How Many Ounces Of Formula For A 6 Week Old Parvovirus – The Puppy Killer

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Parvovirus – The Puppy Killer

Canine parvovirus was first diagnosed in 1978. Due to its strength and mobility, the virus spread worldwide in less than 2 years. Parvovirus is a virus that mutates. Some think it is a virus mutated from the feline distemper virus. In any case, this highly contagious virus has mutated several times since its official discovery. There are several different strains of canine parvovirus, CPV1, CPV2. CPV2a, CPV2b and CPV2c are all potential killers. Although the spread of canine parvovirus can be prevented with the right shots, it is a vicious disease that is highly contagious, dangerous, difficult to control and must be slowed or stopped immediately when suspected.

Canine parvo tends to infect Rottweilers, Doberman Pinschers, German Shepherds, Labrador Retrievers, American Staffordshire Terriers, and their pit bull cousins ​​more easily than other dogs. The first and foremost method to prevent parvo infection is to vaccinate your puppy. Unfortunately, no vaccine gives a 100% guarantee against parvo. Vaccinations also help, but there is no direct antiviral drug for parvo. I’ve read horror story after horror story about under-vaccinated puppies coming home from breeders or the pound only to go straight to the ER days later to die of parvovirus. A puppy’s vaccination schedule should always be up to date.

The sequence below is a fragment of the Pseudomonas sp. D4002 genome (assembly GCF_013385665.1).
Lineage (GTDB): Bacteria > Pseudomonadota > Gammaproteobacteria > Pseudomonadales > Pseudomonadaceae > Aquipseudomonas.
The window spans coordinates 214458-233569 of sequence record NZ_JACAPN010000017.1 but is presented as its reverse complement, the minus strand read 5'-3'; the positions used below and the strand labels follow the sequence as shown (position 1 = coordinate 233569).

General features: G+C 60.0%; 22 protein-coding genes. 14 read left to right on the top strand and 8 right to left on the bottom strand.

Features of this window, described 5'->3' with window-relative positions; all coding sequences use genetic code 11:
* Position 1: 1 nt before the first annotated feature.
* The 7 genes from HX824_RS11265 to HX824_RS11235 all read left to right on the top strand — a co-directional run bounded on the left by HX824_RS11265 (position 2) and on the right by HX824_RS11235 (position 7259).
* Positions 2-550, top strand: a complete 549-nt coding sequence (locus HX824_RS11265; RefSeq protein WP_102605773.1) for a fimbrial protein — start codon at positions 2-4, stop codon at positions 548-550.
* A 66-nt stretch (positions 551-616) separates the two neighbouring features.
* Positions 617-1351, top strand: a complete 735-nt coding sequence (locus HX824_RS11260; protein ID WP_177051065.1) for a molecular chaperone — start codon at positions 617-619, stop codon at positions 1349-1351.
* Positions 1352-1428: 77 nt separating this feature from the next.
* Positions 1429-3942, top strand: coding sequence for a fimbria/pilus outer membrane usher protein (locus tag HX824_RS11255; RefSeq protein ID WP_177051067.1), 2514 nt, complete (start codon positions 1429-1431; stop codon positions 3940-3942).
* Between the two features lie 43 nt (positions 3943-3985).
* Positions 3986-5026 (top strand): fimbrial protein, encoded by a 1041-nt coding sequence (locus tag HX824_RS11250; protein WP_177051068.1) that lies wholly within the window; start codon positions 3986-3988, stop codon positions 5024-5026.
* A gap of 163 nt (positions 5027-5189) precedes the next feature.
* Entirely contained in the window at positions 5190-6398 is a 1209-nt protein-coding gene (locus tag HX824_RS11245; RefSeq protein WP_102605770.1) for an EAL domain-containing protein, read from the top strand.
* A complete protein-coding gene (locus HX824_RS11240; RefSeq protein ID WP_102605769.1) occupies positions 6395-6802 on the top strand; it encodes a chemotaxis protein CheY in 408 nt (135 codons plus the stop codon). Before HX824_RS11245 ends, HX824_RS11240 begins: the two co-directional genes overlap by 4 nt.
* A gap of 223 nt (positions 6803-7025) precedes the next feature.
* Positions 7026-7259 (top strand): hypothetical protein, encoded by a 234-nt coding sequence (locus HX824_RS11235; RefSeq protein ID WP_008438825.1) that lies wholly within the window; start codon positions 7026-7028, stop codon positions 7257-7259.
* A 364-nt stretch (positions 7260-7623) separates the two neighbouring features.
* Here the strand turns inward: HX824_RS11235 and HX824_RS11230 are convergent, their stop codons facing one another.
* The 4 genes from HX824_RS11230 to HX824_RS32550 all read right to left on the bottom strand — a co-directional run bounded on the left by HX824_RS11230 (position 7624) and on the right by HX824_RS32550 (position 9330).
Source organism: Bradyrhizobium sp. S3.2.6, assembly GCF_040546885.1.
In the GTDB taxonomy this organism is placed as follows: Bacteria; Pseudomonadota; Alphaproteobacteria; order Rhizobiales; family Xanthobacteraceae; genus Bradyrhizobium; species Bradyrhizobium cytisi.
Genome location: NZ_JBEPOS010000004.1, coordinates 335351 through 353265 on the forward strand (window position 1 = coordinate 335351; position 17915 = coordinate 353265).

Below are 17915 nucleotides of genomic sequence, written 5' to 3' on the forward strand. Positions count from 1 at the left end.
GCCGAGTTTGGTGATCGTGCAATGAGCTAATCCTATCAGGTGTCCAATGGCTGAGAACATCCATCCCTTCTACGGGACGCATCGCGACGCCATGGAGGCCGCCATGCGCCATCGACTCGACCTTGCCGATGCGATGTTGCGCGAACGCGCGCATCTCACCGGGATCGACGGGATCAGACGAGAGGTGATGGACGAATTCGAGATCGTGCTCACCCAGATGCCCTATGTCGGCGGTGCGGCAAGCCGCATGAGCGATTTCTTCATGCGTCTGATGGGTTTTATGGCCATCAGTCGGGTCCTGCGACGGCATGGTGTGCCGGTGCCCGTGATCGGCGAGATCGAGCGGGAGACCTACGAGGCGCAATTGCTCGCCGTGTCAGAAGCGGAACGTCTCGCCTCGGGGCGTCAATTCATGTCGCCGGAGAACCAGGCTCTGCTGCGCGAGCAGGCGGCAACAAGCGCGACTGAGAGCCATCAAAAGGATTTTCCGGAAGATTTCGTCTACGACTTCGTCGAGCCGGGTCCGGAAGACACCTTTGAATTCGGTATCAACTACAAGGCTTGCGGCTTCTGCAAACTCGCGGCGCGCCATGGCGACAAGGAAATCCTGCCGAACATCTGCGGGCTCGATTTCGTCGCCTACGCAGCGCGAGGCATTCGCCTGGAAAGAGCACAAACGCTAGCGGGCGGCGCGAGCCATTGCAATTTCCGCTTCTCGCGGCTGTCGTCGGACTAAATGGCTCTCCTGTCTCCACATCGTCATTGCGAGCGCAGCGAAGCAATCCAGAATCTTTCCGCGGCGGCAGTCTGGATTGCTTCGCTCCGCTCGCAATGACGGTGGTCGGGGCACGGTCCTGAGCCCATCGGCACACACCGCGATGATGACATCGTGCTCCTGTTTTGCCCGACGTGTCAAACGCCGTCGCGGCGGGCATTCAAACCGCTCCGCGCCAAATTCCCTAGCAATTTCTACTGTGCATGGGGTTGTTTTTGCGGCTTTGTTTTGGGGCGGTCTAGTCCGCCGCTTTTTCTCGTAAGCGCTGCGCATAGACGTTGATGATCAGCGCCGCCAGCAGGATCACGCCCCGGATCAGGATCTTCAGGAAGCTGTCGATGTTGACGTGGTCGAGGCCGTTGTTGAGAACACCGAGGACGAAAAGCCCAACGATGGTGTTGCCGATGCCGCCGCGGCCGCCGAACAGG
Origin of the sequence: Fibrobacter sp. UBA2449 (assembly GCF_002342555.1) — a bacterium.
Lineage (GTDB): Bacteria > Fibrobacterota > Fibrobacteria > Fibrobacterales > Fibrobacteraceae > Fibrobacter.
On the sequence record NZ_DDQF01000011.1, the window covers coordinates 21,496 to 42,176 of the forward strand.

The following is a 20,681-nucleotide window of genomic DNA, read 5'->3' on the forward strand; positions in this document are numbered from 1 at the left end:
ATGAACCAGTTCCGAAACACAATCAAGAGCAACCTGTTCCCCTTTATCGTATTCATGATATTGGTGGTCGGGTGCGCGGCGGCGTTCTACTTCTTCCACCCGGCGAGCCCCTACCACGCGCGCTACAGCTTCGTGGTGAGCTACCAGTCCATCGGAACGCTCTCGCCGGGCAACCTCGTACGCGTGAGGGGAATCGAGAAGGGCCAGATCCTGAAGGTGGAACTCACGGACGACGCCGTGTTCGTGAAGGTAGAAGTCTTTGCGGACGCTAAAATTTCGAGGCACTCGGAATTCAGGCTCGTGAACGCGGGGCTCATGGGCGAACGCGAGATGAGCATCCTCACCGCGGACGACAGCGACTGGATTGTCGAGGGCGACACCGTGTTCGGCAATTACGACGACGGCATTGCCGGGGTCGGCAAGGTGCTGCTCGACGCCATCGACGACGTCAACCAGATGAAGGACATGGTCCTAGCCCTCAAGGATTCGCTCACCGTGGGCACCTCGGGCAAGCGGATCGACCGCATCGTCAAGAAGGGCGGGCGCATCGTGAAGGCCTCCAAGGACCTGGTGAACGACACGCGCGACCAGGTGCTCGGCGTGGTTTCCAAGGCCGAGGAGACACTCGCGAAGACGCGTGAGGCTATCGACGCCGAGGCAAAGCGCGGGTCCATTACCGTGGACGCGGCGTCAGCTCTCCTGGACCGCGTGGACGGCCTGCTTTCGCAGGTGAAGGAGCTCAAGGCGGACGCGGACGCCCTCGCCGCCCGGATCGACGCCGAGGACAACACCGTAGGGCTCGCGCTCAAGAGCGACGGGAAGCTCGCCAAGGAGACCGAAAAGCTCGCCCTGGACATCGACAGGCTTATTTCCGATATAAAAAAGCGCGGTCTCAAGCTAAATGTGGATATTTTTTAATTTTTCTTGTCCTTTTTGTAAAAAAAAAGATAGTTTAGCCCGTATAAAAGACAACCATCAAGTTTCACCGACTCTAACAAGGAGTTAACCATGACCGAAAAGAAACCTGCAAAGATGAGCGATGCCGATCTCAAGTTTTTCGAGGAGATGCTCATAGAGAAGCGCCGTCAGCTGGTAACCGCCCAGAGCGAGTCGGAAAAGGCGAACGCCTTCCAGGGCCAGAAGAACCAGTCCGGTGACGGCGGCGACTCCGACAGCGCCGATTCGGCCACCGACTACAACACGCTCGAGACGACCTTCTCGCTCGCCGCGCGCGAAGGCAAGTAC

Parvo tends to prey on puppies between the ages of 6 weeks and 6 months. Only 1,000 units of the virus are needed to cause infection. An infected dog sheds 35 million particles per ounce of feces. Parvo is abundant and covers a lot of ground quite freely. Unfortunately, all a puppy needs to do is sniff infected feces for a serious chance of contracting parvovirus. Infection is usually the result of ingestion. Oral contact with infected feces or the immediate environment is sufficient to warrant infection as well. It’s also interesting that parvo survives almost anywhere. Parvo can be tracked into a home by the feet of a person who lives with a parvo-infected dog or has visited a parvo-infected kennel or walked through an infected dog park. While on this subject, I have read stories of people who think that parvo can live for years outside of a host. There are countless other stories of tracking this new environment through clothing, tires, other animals, air, and water. It can also withstand freezing ground temperatures in winter. In short, if you have a dog, sooner or later he will be exposed to parvo.